Tomboy, Action Lab Comics’ latest series from the Eisner-nominated Mia Goodwin (Priceless), presents a story with no shortage of pulpy violence, corporate and political corruption, and a very unorthodox devil-on-your-shoulder… all of which is experienced firsthand by sixteen year-old Addison Brody whose, “tomboy,” description is only the tip of the iceberg.
Much remains to be seen about the direction and depth of Goodwin’s story arc, though I don’t think it’s much of an exaggeration to say that the ethereal yet gritty Tomboy will leave some readers hungry for more, and others with a bad taste in their mouths.
Addison (a spunky and lively birthday girl), her father Mark (a CSI), and grandfather Anthony (a retired police chief), seem to live as normally as an Irish-cop family is expected to… until Mark discovers a brutal crime scene that hits very close to home.
The culprit is Irene Trent, a sadistic woman who heads a poison-pill factory disguised as a pharmaceutical company. Returning from field hockey practice numb with grief, Addison overhears a conversation related to the crime and becomes possessed by her favorite anime-like character Princess Cherry Cherry. She then proceeds to flip on her Wintermelon Wolf mask and goes full, no holds-barred, Casey Jones. Shocked with herself, Addison unexpectedly learns that a family secret may explain her behavior. Over the course of several months, Addison leaves a trail of bodies, sans eyeballs, in her wake as she closes in on Trent.
There are lot of threads that have yet to fully develop in the story, like Mercy, a hospital nurse and reluctant ally of Addison’s grandfather who may actually be a well-situated Angel of Death. Similarly, how Trent will respond to Addison’s reign of terror is something that hasn’t been fully examined.
What I want most is for Addison to come to terms with just what exactly it is that she’s doing.
Addison and her cohorts would more than likely be Batman villains were they in the DC Universe. I’ll admit that this kind of characterization isn’t necessarily a bad thing— it’s not a direct comparison, but look at Kick Ass as an example. One exception to this is Addison’s interactions with her other best friend, Jess, who is tellingly the daughter of Trent’s arch enemy, the DA. Their interactions together range from adorable to somber, and her loyalty to Addison never wavers. They are welcome down-to-earth moments in a very elevated story.
Despite these pivotal moments, Tomboy leaves behind its strength in emotional grief and criminal intrigue and just rushes too quickly. Addison in particular has little conflict about her actions and immediately jumps into her place in her family history as Lady Justice with a hockey stick. The last act of the collection oddly jumps far ahead in time, which is disappointing because I would have liked to have seen how Addison refined her craft, so to speak, with more than just the explanation of the Princess on her shoulder instructing her. As morbid as seeing her “practice” would be, at least her character arc would slow down and have time to become a bit more developed.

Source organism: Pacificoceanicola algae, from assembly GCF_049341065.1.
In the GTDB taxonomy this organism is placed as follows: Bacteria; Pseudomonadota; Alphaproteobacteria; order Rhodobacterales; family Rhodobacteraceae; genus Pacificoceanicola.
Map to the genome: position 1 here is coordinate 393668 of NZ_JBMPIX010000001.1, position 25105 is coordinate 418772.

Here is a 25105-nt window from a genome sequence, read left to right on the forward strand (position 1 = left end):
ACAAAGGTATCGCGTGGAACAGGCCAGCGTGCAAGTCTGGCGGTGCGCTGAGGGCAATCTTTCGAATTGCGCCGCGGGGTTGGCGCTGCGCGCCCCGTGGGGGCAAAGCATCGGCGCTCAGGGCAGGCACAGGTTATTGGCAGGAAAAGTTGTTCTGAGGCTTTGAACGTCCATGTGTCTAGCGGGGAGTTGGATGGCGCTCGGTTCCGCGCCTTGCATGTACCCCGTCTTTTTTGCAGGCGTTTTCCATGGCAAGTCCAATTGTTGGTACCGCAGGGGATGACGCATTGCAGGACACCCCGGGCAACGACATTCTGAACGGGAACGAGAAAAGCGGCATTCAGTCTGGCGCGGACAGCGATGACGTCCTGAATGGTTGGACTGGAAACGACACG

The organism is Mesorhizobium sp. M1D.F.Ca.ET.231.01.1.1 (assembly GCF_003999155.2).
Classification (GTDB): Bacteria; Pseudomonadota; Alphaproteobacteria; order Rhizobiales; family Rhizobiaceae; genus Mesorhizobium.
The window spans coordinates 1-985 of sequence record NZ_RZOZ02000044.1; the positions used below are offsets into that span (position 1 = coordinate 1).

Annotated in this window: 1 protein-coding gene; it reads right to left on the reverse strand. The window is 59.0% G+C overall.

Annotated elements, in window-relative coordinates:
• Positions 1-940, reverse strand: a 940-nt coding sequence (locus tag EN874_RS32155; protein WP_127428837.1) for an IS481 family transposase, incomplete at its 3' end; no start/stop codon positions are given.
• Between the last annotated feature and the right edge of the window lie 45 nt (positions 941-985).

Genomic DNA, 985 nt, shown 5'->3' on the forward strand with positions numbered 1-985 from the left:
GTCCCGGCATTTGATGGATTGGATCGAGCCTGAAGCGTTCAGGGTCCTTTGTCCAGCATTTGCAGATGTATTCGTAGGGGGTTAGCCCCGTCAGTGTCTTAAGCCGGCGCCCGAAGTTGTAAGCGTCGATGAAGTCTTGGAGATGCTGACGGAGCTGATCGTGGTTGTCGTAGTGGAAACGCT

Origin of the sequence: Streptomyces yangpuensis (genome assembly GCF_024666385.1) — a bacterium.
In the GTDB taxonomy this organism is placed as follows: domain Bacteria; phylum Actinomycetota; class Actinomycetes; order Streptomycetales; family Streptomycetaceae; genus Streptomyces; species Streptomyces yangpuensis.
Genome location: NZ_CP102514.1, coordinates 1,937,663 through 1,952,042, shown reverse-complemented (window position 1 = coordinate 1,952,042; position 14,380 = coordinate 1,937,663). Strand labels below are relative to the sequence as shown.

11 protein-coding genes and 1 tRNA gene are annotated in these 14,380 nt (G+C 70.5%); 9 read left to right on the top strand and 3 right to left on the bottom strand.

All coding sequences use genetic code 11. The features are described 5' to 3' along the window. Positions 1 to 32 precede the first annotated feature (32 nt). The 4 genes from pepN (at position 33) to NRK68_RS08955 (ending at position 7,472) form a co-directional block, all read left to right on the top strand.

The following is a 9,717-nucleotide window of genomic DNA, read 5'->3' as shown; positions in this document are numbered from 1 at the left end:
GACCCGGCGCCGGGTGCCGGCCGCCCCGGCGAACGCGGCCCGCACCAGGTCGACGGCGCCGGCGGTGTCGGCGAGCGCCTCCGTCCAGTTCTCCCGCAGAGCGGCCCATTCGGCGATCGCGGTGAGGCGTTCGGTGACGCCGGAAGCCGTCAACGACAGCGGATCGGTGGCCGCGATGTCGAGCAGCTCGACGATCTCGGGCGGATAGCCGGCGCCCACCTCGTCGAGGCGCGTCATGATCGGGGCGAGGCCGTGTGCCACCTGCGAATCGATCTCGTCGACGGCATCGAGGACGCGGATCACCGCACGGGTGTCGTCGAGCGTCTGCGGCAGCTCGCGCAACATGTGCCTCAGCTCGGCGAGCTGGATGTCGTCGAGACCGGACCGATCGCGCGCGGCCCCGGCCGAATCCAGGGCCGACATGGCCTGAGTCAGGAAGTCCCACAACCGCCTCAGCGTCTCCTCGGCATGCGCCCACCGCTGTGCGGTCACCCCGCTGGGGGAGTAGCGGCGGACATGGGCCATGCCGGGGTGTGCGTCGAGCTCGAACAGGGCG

The other problem is that it is unclear what Goodwin is trying to say with her characters. The story seems too serious and emotional to be a satire, yet too giddy in its own way and obtuse towards the consequences of the characters’ actions to be a thorough study of mental illness or vigilantism. However, with this point, I’m willing to give Goodwin the benefit of the doubt. Considering her revealing flash-forward scene at the very beginning of the story, I have hope that she’ll explore the larger themes and consequences of Addison’s work in later issues.
Ironically, the most compelling character to follow in the story is Addison’s father Mark who, while also haunted, is never driven to insane vigilante acts. For months he works tirelessly to solve the central crimes and has to juggle his inexperienced but earnest assistant, Henri, and the crooked and brash (yet surprisingly poised) Detective Tico, who is slowly closing in on the identity of Addison. It’s the kind of emotional slow-burn and well-paced storytelling that’s lacking in the main plot of the story.
With regards to the artwork, Goodwin’s anime-influenced blocky pencils gives her a wide range of expression, from Addison crying in grief to Tico’s smugness upon cracking an inappropriate joke. Best of all, however, are the scenes of interaction between the ghosts and those still alive, especially between Addison and one ghost in particular. Goodwin gets the other-worldly nature of the encounter just right without making it too heavenly or dreamy. With scope, overall, I could have gone for some more wide-shots in the panels to give a greater sense of atmosphere and scale for the characters. This doesn’t detract much from the narrative though, and the colors, while mostly on the paler side, suit the emotional moods.
While Tomboy has potential, it didn’t do itself any favors by side-stepping its own themes and characterizations for a rushed plot line. While deeper explorations can still happen very soon, I imagine even fans of Punisher and Kick Ass would have to work harder to stick with the story than they should.